The Holidays buying frenzy – a culture of vultures?

Holidays,money,gifts,giving,putting the world to writes,Suzan St Maur

The Holiday Season: feeding our greed?

Given that most of us in western industrialized countries have just experienced two weeks (or so) of ongoing festivities, you can’t help but wonder how the beliefs of this time of the year have been interpreted among faiths that don’t celebrate them.

Why should they? Because, if nothing else – and here I am talking at my most commercial and cynical – the whole gift-giving period represents an extraordinarily good opportunity to sell, sell, sell.

And that’s whether to the early-bird gift buying crowds, or to the bargain hunters who hang around Holidays websites and bricks-and-mortar stores seeking bargains even if they have to camp out literally or metaphorically for hours before the sale items go live.

So what’s wrong with that?

Nothing, if you’re in business and keen to take advantage of the gift-giving culture … because businesses that sell gifts can clean up at times like this.

In fact the Holiday Season not only has become a mecca for gift-selling businesses … it also has spawned, indirectly perhaps, a retail orgy that now spans Black Friday and Cyber Monday (either side of the US Thanksgiving) plus another week or three around Christian Christmas as well as New Year’s with ever-earlier mass discount sales, special offers, et all.

Shark feeding frenzies come to mind

Holidays,money,gifts,giving,sales,Suzan St Maur,No doubt if I were into retail I would be rubbing my hands with glee at the thought of such opportune moments to shift product.

But have we forgotten what such Holidays – whatever your faith – should really be meaning to us?

Is it really about stuffing our faces with delicious and usually expensive food and spending fortunes on gifts for friends and family that, half the time, will be unwanted and recycled to a charity store?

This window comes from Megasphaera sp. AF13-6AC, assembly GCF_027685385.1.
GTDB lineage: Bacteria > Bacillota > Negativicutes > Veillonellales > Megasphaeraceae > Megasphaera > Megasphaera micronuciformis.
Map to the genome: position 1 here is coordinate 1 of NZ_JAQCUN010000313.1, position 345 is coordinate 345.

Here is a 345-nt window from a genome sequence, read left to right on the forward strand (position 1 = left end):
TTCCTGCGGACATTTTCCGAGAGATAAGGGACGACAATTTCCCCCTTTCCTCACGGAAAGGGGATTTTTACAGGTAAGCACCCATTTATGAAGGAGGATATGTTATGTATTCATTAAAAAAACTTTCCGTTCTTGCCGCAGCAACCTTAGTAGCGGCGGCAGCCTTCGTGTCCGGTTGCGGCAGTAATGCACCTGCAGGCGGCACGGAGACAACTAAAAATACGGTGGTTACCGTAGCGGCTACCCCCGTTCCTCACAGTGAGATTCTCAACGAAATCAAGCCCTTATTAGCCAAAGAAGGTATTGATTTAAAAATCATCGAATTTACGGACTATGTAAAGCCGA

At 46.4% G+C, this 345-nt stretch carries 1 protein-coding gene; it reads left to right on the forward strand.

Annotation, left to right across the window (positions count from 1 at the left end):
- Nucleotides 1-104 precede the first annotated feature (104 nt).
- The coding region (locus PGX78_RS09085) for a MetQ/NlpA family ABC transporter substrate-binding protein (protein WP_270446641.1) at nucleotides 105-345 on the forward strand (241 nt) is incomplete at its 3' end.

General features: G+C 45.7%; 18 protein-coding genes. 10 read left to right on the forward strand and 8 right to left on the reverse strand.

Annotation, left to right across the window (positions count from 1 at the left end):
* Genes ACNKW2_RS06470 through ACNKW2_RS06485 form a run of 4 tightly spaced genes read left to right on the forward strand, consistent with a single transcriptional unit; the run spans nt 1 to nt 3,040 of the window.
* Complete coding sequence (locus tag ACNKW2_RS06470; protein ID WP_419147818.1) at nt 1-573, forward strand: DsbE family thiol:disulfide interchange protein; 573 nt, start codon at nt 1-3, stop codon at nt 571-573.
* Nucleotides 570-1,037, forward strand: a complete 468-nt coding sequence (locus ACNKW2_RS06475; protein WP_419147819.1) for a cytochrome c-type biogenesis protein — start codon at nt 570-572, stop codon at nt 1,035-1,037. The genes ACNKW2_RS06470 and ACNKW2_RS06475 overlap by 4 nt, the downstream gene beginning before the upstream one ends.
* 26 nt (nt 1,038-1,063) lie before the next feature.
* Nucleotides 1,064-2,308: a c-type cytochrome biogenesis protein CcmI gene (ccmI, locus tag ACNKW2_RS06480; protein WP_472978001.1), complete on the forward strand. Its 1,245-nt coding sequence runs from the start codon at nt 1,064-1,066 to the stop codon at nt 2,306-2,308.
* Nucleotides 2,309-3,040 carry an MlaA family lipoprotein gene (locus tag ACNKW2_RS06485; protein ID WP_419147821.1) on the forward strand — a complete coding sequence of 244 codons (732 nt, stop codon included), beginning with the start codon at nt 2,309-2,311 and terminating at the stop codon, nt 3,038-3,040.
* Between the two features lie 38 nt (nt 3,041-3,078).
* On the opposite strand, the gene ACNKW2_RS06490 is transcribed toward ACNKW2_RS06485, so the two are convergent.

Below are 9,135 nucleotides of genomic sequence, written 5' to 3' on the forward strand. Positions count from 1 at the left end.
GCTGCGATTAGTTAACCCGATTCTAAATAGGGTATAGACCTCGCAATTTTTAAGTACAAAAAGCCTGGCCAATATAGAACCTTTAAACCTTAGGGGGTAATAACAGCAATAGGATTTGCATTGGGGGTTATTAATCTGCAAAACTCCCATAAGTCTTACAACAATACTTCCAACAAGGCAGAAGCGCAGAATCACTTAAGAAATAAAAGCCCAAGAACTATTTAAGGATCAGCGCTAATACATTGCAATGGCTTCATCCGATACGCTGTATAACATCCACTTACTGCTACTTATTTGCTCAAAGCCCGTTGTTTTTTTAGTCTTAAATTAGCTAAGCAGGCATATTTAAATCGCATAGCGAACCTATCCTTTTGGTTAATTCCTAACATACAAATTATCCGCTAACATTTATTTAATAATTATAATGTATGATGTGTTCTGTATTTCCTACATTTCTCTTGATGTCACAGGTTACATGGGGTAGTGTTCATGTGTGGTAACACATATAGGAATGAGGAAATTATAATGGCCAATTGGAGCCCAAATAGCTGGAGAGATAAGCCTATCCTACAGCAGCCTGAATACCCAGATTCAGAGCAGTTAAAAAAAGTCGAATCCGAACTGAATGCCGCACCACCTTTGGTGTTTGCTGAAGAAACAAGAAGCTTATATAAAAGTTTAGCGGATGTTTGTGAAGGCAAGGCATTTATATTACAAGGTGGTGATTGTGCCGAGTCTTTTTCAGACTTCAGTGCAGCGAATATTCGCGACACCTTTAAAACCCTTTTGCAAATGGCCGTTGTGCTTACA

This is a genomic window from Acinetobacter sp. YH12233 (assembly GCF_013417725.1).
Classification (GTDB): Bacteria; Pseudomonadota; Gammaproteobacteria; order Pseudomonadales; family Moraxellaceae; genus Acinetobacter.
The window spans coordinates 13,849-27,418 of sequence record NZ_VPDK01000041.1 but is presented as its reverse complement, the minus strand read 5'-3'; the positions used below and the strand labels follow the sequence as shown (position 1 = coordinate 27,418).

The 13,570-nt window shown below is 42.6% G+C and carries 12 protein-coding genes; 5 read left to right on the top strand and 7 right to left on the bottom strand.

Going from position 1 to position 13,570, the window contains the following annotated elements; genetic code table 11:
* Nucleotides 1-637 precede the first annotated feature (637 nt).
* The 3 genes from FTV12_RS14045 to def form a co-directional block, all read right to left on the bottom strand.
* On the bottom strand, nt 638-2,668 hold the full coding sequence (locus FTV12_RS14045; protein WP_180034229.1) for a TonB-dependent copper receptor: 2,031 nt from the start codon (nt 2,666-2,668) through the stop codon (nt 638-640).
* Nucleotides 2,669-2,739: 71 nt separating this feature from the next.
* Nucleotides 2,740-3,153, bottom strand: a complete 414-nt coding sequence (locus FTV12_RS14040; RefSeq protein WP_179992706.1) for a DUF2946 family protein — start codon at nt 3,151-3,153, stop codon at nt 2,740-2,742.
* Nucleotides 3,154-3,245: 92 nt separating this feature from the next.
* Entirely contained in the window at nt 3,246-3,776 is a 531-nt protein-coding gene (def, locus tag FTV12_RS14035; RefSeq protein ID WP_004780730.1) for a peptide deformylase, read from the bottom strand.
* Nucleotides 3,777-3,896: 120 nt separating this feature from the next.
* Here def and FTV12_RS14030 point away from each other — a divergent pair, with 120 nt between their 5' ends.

Is it really about spending a few days with relatives with whom otherwise we have nothing whatsoever in common and actually don’t like very much, but feel obliged to grin and bear it with because “it’s the Holidays?”

Should we get back to basics here?

I freely admit it – I cooked truckloads of food for a vast group of family and friends and we belched and f*rted our way through it lasciviously over the last two weeks.

Although everyone seemed to enjoy it and the camaraderie was joyous and heart-warming, there were many times when I asked myself why on earth we should be indulging ourselves in this way when there are so many “starving people in developing countries.” That phrase has been said so often that it has become a cliché, but cliché or not it is still frighteningly true.

blog,writing,news,blogging,Suzan St Maur,,how to write betterMuch as the rest of my family enjoy the tradition of the Holidays and no doubt will want me to keep that going next year and beyond (currently, at least, we live in a big old rambling house with plenty of space) … I’m wondering whether to tell them all to get on with it themselves next year and instead go join a number of my other friends who spend the Holidays helping and feeding the homeless.

Strikes me that’s a lot more about where the true meaning of the Holidays should rest – whatever your faith (or not).

What do you think? How do you feel about the true “Holiday spirit?”

photo credit: Tambako the Jaguar via photopin cc